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EVGA GeForce GTX 580 Graphics Card

by Mark W. Hibben

One of the Best

The GTX 580 series of graphics cards based on the nVidia Fermi processor currently occupies the top slot in Passmark’s ratings of graphics cards, and for that reason was chosen for our X79 reference system as described in X79 System Design.  The Passmark graphics benchmarks of the X79 system were described in our recent review of the Gigabyte X79-UD5 main board, and here, the benchmarks at least partially reflected the overall system performance, not just the graphics card.  In this review I’ll focus on the features and performance characteristics that are truly unique to this graphics card, and that primarily means gaming.  Gaming is where the PC desktop is still king, due in large part to the graphics performance of cards such as the GTX 580.  When it comes to photo-realistic rendering, frame rate and resolution, a modern desktop PC equipped with the GTX 580 will out-perform any other platform, be it console or mobile.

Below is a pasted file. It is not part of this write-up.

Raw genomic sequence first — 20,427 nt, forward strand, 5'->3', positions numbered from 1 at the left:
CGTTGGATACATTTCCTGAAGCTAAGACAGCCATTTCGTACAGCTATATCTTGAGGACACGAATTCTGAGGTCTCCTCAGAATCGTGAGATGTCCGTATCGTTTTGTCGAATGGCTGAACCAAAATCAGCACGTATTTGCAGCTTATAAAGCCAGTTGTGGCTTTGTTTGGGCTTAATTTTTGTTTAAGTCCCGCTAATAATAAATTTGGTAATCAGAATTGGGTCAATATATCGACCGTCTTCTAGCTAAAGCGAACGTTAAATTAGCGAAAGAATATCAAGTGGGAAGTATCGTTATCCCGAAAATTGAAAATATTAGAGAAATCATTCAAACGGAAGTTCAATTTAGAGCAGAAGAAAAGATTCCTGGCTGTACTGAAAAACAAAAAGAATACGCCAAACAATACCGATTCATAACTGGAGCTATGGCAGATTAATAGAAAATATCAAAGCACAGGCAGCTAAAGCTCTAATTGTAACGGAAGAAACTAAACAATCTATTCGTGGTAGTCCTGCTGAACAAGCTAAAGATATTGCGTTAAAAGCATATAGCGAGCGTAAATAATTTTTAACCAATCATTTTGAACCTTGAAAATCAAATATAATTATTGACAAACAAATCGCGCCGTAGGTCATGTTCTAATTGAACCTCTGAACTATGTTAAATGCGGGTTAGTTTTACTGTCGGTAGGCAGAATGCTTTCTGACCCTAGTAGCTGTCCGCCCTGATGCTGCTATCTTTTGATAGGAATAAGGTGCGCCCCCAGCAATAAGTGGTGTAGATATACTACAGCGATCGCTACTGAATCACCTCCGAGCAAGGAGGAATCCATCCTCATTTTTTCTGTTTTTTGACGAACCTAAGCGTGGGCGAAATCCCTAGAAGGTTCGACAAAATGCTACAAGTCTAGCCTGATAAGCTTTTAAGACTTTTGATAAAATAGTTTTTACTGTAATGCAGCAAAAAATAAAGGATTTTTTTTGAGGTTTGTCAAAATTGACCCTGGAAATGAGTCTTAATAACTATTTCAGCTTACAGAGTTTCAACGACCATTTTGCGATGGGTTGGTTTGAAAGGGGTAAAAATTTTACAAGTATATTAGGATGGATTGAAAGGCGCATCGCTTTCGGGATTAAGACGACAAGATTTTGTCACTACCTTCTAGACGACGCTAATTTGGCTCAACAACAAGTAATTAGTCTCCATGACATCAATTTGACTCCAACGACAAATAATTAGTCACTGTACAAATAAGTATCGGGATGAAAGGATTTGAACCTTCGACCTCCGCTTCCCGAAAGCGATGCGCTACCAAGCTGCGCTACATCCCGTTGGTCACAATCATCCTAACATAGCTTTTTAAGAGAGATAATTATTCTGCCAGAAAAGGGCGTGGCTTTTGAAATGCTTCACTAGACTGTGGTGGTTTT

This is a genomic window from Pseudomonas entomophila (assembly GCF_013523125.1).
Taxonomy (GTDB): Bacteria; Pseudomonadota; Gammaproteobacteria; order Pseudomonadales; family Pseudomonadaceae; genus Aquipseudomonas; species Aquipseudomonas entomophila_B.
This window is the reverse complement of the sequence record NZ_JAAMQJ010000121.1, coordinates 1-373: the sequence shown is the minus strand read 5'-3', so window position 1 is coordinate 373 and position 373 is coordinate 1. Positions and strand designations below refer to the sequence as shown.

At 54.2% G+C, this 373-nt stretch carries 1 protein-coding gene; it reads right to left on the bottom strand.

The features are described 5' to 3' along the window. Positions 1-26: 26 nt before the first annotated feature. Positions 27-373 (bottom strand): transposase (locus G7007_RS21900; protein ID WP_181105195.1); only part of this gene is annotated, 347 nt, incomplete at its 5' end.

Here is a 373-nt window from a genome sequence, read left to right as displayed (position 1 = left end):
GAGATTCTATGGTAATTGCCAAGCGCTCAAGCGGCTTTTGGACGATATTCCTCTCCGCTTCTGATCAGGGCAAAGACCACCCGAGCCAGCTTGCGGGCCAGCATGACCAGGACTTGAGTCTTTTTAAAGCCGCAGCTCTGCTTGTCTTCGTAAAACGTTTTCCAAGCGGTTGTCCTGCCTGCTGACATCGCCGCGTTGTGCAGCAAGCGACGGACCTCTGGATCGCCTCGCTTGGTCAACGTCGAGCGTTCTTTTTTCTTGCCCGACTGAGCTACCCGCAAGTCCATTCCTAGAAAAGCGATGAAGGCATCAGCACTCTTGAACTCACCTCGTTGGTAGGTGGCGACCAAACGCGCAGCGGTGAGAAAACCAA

Model Features and Specs

In the spirit of cost effective performance, we chose the least expensive GTX 580 model from EVGA, P/N 015-P3-1580-AR, the basic non-overclocked model with 1536 MB of memory.